A Nyoongah man who alleges he was tortured by police has invited the Commonwealth and his two attackers to take part in a traditional Aboriginal healing ceremony.
David Helmhout was one of eight men repeatedly sprayed with capsicum foam by two Australian Federal Police officers after being detained at the ACT Watch House for being intoxicated in 2006.
Both officers were found guilty of the incidents and have left the force.
In 2010, lawyers Ken Cush and Associates launched a class action on behalf of the men, alleging negligence, systemic abuse and police misconduct.
The men are seeking damages in the Supreme Court, claiming they were tortured and subjected to cruel, inhumane and degrading conduct by the officers and, by extension, the AFP and the Commonwealth.
But Mr Helmhout, who has traditional connections to the Yamatji people, does not simply want compensation, he also seeks the restoration of his dignity, with the parties participating in a traditional healing ceremony in Perth.
Mr Helmhout’s barrister, Anthony Hopkins, said the Commonwealth had been invited, as part of the proceedings, to take part in the healing ritual.
The Commonwealth is considering its position on the invitation.
Mr Hopkins said the ceremony would be a chance to participate in a two-way healing process between the victim and the defendants.
"If the Commonwealth refuses to consider that, Mr Helmhout still seeks to continue with the traditional healing in a ceremony taking place in the absence of the Commonwealth," Mr Hopkins said.
"It would certainly be desirable and in the interests of restoration that the Commonwealth do engage, and engage in way that acknowledges the restoration of Mr Helmhout’s dignity involves an engagement in a process in Aboriginal terms."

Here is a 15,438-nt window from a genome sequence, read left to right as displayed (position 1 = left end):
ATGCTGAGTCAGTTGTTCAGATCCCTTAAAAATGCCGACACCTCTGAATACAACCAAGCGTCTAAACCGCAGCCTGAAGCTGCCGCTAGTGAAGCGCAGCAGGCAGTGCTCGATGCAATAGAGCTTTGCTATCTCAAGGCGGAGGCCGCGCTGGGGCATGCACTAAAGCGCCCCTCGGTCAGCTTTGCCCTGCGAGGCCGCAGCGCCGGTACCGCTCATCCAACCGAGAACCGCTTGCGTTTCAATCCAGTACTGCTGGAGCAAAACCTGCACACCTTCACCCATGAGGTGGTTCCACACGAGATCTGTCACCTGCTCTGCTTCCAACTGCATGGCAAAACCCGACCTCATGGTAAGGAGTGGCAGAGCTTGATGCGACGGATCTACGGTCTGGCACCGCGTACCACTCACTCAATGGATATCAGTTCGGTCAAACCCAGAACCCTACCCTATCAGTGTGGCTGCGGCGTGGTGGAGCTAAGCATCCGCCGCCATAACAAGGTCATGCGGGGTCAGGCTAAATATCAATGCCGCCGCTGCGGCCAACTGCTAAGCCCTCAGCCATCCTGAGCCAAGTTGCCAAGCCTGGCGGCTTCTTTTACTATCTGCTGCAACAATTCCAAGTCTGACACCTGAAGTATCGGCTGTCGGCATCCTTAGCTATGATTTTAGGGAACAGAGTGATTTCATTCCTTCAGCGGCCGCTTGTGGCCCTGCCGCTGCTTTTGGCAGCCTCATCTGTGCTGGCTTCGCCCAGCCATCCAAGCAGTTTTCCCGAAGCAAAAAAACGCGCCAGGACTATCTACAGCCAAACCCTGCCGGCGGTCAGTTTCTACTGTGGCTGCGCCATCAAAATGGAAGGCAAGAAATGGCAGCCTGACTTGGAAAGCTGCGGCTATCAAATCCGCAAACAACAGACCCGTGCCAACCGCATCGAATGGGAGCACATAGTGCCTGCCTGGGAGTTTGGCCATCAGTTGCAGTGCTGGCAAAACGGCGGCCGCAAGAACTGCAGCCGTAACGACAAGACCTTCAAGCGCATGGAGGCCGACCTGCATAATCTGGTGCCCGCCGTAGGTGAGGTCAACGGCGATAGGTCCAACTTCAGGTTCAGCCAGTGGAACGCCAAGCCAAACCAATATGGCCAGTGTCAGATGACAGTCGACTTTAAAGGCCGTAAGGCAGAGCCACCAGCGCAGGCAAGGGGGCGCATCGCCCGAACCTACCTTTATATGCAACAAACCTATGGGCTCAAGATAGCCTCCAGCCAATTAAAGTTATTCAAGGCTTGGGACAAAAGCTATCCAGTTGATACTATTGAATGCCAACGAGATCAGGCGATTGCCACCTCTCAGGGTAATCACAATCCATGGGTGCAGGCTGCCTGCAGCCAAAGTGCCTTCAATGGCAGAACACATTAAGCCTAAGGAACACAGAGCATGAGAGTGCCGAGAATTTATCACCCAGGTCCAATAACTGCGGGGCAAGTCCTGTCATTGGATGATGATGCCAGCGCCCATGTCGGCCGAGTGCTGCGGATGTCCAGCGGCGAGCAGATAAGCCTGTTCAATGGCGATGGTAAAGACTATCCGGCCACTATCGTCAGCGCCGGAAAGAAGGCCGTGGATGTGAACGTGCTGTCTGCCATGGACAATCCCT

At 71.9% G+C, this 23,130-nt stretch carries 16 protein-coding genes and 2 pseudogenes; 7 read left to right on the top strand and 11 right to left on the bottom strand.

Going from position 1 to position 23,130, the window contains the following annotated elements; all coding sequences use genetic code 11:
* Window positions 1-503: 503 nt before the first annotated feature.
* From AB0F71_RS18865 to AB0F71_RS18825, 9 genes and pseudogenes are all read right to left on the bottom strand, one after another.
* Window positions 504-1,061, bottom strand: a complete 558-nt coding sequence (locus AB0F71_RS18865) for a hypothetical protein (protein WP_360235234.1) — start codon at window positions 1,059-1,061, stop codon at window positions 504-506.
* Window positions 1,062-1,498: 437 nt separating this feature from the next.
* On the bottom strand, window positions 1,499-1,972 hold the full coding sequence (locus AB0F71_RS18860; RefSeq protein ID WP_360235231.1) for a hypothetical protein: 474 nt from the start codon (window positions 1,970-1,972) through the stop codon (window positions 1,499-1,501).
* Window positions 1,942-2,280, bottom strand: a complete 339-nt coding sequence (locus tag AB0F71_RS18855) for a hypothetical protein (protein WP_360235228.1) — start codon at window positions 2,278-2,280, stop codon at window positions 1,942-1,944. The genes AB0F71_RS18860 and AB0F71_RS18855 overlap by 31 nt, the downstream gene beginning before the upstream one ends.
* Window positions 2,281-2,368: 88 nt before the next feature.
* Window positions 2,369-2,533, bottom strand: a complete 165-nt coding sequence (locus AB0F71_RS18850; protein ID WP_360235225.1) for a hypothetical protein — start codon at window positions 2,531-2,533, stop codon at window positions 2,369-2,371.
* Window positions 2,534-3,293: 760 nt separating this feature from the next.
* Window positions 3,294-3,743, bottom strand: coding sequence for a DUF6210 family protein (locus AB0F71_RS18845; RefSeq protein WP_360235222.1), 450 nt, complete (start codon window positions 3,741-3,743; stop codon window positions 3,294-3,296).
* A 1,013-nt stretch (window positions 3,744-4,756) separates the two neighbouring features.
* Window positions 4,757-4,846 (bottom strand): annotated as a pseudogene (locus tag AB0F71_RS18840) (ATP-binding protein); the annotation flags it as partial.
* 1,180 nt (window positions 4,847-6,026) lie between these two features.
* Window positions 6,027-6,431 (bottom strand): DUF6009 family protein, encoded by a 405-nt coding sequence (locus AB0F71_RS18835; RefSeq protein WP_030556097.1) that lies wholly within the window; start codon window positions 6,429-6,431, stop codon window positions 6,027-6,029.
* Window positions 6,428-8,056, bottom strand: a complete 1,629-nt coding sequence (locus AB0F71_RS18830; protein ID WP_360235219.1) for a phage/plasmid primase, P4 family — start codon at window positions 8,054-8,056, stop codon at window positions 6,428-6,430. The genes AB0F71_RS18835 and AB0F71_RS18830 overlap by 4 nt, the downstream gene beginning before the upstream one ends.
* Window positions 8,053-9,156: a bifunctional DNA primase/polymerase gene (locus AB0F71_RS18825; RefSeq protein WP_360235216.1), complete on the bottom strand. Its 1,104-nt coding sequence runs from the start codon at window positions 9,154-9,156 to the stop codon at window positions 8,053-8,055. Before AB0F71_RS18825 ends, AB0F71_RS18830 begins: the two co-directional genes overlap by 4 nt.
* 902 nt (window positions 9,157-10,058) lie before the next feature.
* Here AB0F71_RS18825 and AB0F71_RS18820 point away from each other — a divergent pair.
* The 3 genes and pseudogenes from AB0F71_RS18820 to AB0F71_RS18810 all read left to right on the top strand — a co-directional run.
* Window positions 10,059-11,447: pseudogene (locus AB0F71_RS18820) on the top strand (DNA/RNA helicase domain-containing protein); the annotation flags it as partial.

Mr Hopkins said a direction of this kind had not been sought in an Australian civil matter before, although there were examples of New Zealand and Canadian authorities engaging with indigenous healing and restorative justice practices.
"It’s ... not so innovative when it comes to the criminal courts, which are quite used to dealing with the potential involved in customary healing."
He said the proposal offered the potential to bring together Australia’s traditional and contemporary legal systems.
Mr Helmhout said he was excited about the prospect of the ceremony.
"It will put a lot of anger behind me and heal a lot of anger I’ve had inside me for the past 20 to 30 years with the police," he said
"It will sort things out in my own head. I won’t have that anger in meany more and I can go forward with life."